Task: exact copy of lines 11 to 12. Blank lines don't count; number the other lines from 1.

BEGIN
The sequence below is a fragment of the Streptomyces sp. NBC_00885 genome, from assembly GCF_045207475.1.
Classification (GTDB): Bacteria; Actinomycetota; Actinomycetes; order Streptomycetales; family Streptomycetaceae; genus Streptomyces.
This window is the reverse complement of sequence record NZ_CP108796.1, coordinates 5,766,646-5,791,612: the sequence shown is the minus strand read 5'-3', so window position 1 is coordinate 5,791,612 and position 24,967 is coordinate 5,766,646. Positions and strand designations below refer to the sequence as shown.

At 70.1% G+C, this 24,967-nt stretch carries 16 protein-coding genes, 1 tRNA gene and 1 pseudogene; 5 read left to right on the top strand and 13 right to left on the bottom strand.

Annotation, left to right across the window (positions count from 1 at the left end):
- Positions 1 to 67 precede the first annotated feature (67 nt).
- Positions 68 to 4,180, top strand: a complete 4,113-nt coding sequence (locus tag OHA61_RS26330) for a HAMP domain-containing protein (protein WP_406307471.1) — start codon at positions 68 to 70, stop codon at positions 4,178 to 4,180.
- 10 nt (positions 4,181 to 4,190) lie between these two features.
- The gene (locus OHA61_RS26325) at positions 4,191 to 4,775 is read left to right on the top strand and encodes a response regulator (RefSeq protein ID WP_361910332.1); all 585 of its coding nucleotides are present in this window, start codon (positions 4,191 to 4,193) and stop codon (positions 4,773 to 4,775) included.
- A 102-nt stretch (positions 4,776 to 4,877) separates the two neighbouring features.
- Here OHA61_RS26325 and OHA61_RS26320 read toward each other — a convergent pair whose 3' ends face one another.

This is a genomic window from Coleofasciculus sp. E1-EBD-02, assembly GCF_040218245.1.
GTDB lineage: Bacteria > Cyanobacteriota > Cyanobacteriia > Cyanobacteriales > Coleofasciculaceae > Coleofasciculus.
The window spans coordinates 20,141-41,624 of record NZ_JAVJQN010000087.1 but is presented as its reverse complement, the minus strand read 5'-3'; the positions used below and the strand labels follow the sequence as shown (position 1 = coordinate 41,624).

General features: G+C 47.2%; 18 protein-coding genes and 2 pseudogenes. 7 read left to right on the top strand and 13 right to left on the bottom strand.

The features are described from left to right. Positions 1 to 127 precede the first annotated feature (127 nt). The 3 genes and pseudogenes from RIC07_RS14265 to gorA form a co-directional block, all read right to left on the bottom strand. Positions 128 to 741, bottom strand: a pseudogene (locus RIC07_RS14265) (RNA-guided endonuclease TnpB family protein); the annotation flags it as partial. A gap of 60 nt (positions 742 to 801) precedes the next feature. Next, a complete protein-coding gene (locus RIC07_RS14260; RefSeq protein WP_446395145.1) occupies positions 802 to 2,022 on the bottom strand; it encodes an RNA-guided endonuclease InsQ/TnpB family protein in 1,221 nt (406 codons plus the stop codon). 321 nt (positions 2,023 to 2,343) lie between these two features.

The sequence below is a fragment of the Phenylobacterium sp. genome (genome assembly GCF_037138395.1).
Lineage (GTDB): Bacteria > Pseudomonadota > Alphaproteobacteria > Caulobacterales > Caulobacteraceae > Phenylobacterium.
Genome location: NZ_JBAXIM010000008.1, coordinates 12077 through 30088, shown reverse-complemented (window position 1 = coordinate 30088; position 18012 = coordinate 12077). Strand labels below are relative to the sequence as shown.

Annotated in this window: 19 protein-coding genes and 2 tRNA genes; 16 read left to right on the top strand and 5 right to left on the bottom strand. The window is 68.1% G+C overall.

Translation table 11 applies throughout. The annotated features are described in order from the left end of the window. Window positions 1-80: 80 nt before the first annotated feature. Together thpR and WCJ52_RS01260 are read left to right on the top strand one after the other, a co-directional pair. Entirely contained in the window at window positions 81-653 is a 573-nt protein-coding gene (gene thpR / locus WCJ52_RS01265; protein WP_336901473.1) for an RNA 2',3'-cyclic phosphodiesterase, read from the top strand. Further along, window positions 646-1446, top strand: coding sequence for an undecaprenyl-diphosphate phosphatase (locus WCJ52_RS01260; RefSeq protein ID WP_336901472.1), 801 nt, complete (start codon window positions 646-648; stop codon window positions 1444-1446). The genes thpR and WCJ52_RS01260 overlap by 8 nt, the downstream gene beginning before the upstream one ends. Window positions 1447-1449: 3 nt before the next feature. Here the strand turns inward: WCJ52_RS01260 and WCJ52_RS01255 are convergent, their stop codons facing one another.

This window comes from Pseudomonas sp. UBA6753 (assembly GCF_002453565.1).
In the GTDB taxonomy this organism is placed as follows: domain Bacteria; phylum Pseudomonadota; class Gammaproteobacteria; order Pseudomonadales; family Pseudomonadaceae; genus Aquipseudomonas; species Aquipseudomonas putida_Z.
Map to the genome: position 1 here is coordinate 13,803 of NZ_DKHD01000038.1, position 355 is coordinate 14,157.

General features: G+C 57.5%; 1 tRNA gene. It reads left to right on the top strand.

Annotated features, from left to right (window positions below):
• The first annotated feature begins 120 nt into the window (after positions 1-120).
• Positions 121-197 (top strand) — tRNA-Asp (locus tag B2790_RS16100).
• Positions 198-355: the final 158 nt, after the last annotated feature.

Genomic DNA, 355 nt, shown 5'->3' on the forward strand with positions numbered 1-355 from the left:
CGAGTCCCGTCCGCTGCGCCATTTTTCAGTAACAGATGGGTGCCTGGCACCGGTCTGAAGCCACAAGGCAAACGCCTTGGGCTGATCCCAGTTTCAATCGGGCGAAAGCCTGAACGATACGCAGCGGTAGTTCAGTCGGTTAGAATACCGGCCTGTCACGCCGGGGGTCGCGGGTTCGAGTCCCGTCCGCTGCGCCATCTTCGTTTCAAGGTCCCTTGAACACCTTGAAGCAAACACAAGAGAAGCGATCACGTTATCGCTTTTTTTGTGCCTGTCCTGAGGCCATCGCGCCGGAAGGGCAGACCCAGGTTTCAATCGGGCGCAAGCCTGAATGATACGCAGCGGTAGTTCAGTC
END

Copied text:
- Here OHA61_RS26325 and OHA61_RS26320 read toward each other — a convergent pair whose 3' ends face one another.

This is a genomic window from Coleofasciculus sp. E1-EBD-02, assembly GCF_040218245.1.